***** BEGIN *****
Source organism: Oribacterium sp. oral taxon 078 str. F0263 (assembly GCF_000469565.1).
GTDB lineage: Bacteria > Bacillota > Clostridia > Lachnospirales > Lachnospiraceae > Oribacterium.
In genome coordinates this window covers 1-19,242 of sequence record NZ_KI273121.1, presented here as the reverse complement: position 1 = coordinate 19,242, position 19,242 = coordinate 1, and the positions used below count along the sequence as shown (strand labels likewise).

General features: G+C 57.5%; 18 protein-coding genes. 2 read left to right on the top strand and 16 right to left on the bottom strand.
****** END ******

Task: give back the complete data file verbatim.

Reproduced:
Source organism: Oribacterium sp. oral taxon 078 str. F0263 (assembly GCF_000469565.1).
GTDB lineage: Bacteria > Bacillota > Clostridia > Lachnospirales > Lachnospiraceae > Oribacterium.
In genome coordinates this window covers 1-19,242 of sequence record NZ_KI273121.1, presented here as the reverse complement: position 1 = coordinate 19,242, position 19,242 = coordinate 1, and the positions used below count along the sequence as shown (strand labels likewise).

General features: G+C 57.5%; 18 protein-coding genes. 2 read left to right on the top strand and 16 right to left on the bottom strand.